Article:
Can there be a bunch of more self-serving individuals than the board of the Bulletin of the Atomic Scientists, which annually presents its assessment of global politics in the form of its ‘Doomsday Clock’? Yesterday, the organisation announced that it was moving its clock forward by 30 seconds so that it now stands at two and a half minutes to midnight – where midnight is Armageddon, the end of human civilisation as we know it.
The reason, of course, is Donald Trump. As the scientists explained: ‘He has made ill-considered comments about expanding the US nuclear arsenal. He has shown a troubling propensity to discount or outright reject expert advice related to international security, including the conclusions of intelligence experts. And his nominees to head the Energy Department and the Environmental Protection Agency dispute the basics of climate science.’
We all know that Trump is a bit off his rocker, but is the world really closer to annihilation than it was during the Cuban Missile Crisis in 1962, during the crushing of the Prague Spring in 1968, during the Soviet invasion of Afghanistan in 1980 or in the aftermath of 9/11 in 2001? The only time that the Doomsday clock has been set closer to midnight than it is now was in 1953 when the US tested its first hydrogen bomb.
Trump has shown some belligerence in his first week at the White House, but mainly against journalists at the Washington Post and others who dared to question his claim that he had a bigger crowd for his inauguration than did Barack Obama. Bizarre – but trivial. As for him warmongering against foreign states, I must have been asleep. Far from ratcheting up US rhetoric against Putin’s Russia, Trump has been winding it down – to the point he has been accused of being a Putin plant.
He has declared an end to the US ‘cycle of intervention and chaos’. That might be an ominous sign for oppressed people around the world who would rather the US did come and blitz their presidential palaces pronto, but a threat to world peace? Surely it is the opposite: it reduces the danger that the US, Russia and China could end up entangled in proxy wars which then erupt into full-scale global conflict. We might well end up with a trade war between the US and China, but that isn’t going to mean bombs flying, just fewer containers of consumer products crossing the Pacific.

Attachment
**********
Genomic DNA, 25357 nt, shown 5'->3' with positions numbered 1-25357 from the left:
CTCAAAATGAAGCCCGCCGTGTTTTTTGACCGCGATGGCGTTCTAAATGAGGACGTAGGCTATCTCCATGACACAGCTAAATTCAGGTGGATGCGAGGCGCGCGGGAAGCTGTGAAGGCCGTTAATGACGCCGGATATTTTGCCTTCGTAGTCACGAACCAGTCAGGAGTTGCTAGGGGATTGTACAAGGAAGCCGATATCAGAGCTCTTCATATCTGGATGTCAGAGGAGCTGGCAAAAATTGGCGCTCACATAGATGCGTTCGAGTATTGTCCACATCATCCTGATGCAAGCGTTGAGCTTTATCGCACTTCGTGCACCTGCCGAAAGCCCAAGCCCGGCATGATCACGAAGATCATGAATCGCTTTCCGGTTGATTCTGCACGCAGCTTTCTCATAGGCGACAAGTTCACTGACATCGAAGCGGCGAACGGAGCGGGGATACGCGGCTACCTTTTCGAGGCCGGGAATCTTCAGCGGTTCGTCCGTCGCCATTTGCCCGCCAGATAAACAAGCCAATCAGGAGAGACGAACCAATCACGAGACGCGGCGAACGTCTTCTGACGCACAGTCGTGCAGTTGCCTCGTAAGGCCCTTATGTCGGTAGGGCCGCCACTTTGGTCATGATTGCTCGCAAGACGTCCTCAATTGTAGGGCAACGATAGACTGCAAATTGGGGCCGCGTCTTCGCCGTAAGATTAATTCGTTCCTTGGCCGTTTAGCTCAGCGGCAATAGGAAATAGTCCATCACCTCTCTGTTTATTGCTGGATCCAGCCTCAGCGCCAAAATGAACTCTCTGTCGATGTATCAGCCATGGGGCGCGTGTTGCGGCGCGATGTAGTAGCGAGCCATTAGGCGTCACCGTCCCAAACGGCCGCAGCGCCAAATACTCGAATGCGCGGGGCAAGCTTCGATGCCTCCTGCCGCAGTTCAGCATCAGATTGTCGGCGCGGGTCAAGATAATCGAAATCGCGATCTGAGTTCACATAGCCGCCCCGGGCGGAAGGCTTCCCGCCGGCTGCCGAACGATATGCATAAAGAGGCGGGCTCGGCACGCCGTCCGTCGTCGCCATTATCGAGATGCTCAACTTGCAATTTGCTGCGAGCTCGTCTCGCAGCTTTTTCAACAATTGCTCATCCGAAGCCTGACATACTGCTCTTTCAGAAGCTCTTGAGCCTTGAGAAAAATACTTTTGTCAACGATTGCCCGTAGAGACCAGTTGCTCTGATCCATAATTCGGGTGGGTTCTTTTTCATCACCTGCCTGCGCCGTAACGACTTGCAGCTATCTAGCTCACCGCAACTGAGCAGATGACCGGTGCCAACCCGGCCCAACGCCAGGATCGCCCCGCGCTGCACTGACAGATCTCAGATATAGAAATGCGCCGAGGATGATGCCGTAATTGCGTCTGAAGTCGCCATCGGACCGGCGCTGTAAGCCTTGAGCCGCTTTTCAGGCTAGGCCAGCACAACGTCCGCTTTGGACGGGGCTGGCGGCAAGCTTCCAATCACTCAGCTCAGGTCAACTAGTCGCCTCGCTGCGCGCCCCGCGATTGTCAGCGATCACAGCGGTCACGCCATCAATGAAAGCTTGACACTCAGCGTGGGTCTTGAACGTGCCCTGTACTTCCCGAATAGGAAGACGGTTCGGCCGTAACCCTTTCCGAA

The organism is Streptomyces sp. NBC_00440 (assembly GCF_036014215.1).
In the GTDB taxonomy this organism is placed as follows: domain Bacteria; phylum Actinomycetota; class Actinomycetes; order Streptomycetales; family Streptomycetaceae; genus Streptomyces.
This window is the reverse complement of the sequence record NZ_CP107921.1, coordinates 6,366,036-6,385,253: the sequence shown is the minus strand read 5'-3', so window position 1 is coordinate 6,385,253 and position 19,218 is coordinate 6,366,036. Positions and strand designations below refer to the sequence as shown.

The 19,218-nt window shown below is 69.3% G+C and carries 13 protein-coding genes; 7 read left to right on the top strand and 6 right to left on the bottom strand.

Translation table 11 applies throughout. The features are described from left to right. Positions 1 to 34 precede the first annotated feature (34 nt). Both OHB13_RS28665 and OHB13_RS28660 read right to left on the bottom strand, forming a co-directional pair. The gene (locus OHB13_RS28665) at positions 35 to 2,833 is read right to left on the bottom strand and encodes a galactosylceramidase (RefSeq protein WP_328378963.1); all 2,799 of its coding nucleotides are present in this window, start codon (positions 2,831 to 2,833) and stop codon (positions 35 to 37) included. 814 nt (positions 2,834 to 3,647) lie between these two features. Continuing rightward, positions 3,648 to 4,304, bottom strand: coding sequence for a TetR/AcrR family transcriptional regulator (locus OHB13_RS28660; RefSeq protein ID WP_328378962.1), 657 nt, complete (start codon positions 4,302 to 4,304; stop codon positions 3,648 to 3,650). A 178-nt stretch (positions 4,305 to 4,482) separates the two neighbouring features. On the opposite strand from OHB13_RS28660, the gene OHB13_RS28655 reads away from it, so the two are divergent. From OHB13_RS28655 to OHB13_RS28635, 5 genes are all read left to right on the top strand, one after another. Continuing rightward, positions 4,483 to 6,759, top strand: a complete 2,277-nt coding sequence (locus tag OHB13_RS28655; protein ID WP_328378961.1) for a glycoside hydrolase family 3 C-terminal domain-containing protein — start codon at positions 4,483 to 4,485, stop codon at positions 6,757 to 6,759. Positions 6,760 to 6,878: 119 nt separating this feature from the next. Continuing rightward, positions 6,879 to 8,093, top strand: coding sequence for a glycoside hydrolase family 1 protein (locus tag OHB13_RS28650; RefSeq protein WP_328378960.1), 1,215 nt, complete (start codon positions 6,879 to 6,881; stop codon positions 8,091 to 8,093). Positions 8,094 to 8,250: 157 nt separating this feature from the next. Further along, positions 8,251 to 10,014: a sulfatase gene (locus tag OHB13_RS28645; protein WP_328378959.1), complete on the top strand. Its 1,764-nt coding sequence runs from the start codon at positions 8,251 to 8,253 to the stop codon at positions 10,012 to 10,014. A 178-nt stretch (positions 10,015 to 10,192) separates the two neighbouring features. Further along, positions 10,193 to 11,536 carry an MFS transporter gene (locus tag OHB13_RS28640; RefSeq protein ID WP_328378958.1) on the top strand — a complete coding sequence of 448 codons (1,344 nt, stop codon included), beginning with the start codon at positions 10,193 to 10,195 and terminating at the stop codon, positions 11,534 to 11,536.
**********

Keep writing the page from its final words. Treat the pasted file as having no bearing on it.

When the concept of the Doomsday Clock was established in 1947 it was a serious attempt to gauge the danger of nuclear war. More recently, it has become a feeble little protest against anything that irks scientists. And of course, it is no longer just about the threat of nuclear Armageddon but about climate change, too – as if the threat of a slightly warmer world over coming centuries compared with the instant destruction of most of the human race.
The ‘Doomsday’ which these scientists really fear is that their departments will be starved of cash, that they won’t feel quite so valued by an administration and that the liberal values they espouse will be supplanted by conservative ones. Usually, says the Board of the Bulletin of the Atomic Scientists, it moves the clock by a full minute, but on this occasion it was advanced only by 30 seconds because ‘as this statement is issued Donald Trump has been the US President only a matter of days’. The subtext is: we need to give ourselves room to repeat our little protest next year, and the year after, and if we keep on moving it in whole minutes we will accidentally have reached Armageddon before the end of Trump’s term.